Derelict Evansville Greyhound Bus Station

Image sourced from with thanks

2017 - Trading Buses for Burgers in Evansville, Indiana

22nd November 2017 - by Nicholas Som who is an editorial assistant at Preservation magazine. He enjoys museums of all kinds, Philadelphia sports, and tracking down great restaurants.

Interior of Derelict Greyhound Bus Station at Evansville

Image sourced from

Renovations at Evansville Greyhound Station

The buildings metal panels had become chalky and dull over the years and were removed for renovation work - image courtesy of

People once streamed through the sleek metallic building on the corner of Northwest 3rd and Sycamore streets in Evansville, Indiana, hurrying to catch their buses. Today, the pace has slowed considerably, but the flow of people hasn't. That's what happens when you replace buses with burgers, and at Bru Burger Bar, business is booming. Through the efforts of Indiana Landmarks, the state's largest nonprofit preservation group, Evansville's former Greyhound bus terminal has found new life as the location of one of the city's most popular restaurants. The building, constructed in the late 1930s, was designed by William Arrasmith. The Louisville, Kentucky-based architect specialized in the Art Moderne style, evident in the Evansville structure's curved form and horizontal lines. "It's one of the most distinctive buildings in the state," says Marsh Davis, president of Indiana Landmarks. "It's all shiny, enameled metal panels on the outside. And to add to that, it has some really wonderful neon, with the running dog motif that's used by Greyhound […] That in itself makes this building an eye-catching landmark."

The building operated as a bus terminal until the 1990s. But when the city of Evansville decided to build a smaller terminal to replace it, the iconic structure was vacated. It remained empty for more than a decade until Indiana Landmarks took action. At first, the nonprofit had no intention of taking ownership of the terminal, but after the results of a rehabilitation feasibility study came in, they decided that a fiscally responsible solution could be found. The city agreed to convey ownership of the building to Indiana Landmarks in 2013, along with the task of finding a new tenant to facilitate its adaptive reuse. "It was going to be your fairly standard nonprofit approach to making things happen," Davis says. "That is, we would find a use for the building that would fit the priorities of some of the local charitable organizations and foundations, something probably related to healthy living." However, Davis eventually realized that "it had to be a stimulant for the downtown, to give [the city] a positive, income-producing, tax-paying entity." And with Evansville in the midst of a revival, making a concerted effort to increase the number of quality food and entertainment options available to its residents, finding a great restaurant to occupy the former terminal felt like the best option.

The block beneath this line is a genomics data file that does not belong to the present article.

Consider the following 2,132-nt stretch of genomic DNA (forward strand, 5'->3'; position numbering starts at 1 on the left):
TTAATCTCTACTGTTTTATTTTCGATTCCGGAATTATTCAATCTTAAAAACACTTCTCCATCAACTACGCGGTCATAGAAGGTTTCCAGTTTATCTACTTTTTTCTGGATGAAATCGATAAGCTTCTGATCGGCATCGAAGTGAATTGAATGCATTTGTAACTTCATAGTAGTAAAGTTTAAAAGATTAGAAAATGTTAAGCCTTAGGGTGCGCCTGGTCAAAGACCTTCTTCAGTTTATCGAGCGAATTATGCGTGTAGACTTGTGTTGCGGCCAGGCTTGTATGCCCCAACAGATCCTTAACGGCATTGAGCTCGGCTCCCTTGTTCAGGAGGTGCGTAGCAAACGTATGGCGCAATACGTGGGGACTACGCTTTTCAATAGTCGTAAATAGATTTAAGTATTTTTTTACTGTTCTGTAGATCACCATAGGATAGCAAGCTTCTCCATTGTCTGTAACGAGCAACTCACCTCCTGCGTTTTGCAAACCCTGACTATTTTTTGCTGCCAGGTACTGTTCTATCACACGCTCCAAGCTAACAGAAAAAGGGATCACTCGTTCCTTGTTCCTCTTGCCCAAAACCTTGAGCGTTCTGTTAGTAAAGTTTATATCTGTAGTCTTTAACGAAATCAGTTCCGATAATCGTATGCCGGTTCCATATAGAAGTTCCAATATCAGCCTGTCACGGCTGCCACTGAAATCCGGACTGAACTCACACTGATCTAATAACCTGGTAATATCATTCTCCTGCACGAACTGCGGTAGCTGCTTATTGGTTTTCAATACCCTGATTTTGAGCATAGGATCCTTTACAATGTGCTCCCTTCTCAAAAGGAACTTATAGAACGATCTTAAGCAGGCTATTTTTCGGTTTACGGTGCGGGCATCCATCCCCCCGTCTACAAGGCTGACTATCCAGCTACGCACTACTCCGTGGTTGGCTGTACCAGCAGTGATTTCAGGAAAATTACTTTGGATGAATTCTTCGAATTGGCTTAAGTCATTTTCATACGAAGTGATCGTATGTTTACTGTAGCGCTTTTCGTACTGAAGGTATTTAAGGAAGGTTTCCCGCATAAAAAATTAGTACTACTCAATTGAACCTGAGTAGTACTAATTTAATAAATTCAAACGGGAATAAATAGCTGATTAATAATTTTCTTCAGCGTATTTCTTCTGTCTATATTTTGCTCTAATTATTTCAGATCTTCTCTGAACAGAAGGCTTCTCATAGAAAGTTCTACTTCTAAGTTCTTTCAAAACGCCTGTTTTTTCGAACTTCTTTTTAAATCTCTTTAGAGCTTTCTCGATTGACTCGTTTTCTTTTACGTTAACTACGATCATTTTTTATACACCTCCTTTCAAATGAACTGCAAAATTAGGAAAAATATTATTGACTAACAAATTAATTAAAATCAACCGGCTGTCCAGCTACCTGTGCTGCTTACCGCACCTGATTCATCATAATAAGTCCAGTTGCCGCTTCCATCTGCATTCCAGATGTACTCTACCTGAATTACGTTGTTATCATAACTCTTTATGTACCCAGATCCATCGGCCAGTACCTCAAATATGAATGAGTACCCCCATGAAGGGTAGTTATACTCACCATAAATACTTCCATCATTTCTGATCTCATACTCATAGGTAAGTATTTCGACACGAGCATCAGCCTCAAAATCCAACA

Of all the restaurateurs in Indiana, Mike Cunningham stood out as one of Indiana Landmarks' primary targets. Cunningham owned several successful restaurants in the state, from upscale bistros to burger joints. Convincing him to give the Evansville terminal a try, though, would require a complete rehabilitation of the building. That's exactly what Indiana Landmarks did, embarking on a $2.3 million rehabilitation project. The metal panels that covered the building's exterior were removed and resurfaced, and the neon lettering that spelled out "Greyhound" was restored. Meanwhile, the interior had been poorly remodeled over the years and needed to be completely gutted. The Indiana Landmarks team took care to retain any architectural features that remained—including the stylish metal railings of the staircase that led to the second floor—but otherwise was working with a clean slate. Cunningham saw the fruits of their labors and agreed to place a Bru Burger Bar in the building. It opened its doors on November 21, 2016, and has been thriving ever since. "[Bru Burger Bar] is full virtually every day," Davis says. "You can see a certain level of energy in downtown Evansville. We're starting to get a critical mass of restaurants and things to do." The restaurant will soon have brought in enough revenue to pay off the debts incurred by Indiana Landmarks for its rehabilitation project. Once that happens, the organization plans to pass ownership of the building to Cunningham.